Chagall Windows, Reims Cathedral, France, photo by John Ecker, Pantheon Photography

CHAGALL WINDOWS, REIMS CATHEDRAL, FRANCE:    The Cathedral of Notre Dame at Reims is an excellent Gothic cathedral that is uncomplicated and straightforward in its layout and execution.  Like other French cathedrals, Reims was not spared in the First or Second World Wars.  It caught fire in 1918 during a bombardment and lead from the roof oozed through the mouths of the gargoyle rain spouts.  Five chapels are tightly placed around the ambulatory and are fairly shallow.  The ‘axial’ chapel is slightly deeper and it is here where the beautiful Marc Chagall windows dazzle visitors.  Shot handheld with a Nikon D300, Nikkor AF-S 16-85 lens at 16mm, 1/6 second, f3.5, ISO 800.  Photo by John Ecker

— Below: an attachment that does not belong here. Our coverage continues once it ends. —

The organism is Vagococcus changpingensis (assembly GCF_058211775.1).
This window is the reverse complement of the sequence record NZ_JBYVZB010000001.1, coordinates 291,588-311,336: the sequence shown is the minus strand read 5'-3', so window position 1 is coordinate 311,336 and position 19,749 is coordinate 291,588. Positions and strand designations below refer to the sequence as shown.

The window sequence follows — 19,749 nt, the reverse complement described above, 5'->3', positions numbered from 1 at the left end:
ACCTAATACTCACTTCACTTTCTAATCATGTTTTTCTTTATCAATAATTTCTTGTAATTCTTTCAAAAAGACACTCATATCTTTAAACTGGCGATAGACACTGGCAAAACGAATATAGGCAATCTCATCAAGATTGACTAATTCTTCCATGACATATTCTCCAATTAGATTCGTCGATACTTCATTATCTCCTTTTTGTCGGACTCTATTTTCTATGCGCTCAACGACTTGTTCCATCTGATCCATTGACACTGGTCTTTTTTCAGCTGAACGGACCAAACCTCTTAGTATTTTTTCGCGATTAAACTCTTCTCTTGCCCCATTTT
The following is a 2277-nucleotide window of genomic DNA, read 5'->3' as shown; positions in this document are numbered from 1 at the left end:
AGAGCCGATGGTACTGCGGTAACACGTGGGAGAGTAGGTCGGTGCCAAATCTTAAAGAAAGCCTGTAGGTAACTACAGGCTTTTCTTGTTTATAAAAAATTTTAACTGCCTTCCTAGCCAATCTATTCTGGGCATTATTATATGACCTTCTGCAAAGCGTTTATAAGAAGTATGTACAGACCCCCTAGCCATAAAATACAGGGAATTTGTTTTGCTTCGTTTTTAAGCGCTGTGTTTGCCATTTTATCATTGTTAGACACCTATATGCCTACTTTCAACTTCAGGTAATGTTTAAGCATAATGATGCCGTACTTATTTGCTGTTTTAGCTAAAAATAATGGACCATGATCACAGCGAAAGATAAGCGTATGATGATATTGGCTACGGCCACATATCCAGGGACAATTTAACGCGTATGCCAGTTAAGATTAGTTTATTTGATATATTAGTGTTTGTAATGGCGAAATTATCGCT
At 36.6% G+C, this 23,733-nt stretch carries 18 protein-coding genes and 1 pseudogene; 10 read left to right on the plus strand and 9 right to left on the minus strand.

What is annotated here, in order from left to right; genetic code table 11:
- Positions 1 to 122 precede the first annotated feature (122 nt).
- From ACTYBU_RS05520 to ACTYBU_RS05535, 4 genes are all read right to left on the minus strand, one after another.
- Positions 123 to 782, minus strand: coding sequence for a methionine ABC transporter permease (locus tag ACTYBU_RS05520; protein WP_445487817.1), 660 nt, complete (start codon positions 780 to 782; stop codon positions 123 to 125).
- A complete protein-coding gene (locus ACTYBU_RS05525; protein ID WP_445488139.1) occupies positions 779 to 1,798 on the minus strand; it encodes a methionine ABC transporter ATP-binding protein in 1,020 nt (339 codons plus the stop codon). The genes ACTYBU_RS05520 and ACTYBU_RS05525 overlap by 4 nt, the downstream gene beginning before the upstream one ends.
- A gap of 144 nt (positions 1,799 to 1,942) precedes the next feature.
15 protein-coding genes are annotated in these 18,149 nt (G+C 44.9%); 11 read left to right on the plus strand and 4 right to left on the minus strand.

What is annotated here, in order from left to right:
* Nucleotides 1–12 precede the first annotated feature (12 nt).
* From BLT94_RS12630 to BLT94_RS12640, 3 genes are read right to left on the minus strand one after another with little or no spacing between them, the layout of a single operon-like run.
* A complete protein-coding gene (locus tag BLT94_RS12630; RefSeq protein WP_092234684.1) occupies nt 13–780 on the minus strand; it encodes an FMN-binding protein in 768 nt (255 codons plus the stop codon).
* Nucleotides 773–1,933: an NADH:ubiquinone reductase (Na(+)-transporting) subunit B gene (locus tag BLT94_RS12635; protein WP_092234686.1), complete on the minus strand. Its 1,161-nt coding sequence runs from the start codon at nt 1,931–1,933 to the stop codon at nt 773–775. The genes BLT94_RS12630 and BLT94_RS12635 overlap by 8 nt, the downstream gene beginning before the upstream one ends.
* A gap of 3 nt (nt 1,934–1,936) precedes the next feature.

Cathedral of Notre Dame, Noyon, France, photo by John Ecker, Pantheon Photography

CATHEDRAL OF NOTRE DAME, NOYON, FRANCE:  This battle-scarred cathedral is still a wonder to visit.  This is where Charlemagne was crowned in 768, as was the first Capetian King, Hugh Capet, in 987.  That original cathedral burned in 1131, and then was rebuilt between 1145 and 1235.  It is an excellent example of early Gothic architecture in France.  The Town of Noyon was occupied by German forces in both the First and Second World Wars.  Internal and external walls still reveal the damage from the battles that raged in Noyon.  This photo shows scattered shrapnel damage on an exterior wall, a permanent reminder of the wars that have ravaged this beautiful cathedral.  Shot handheld with a Nikon D300, Nikkor AF-S 16-85mm lens at 34mm, f11, 1/640 sec. ISO 2000.  Photo by John Ecker.

“Painted Ladies” Victorian Homes, San Franciscophoto by John Ecker, Pantheon Photography,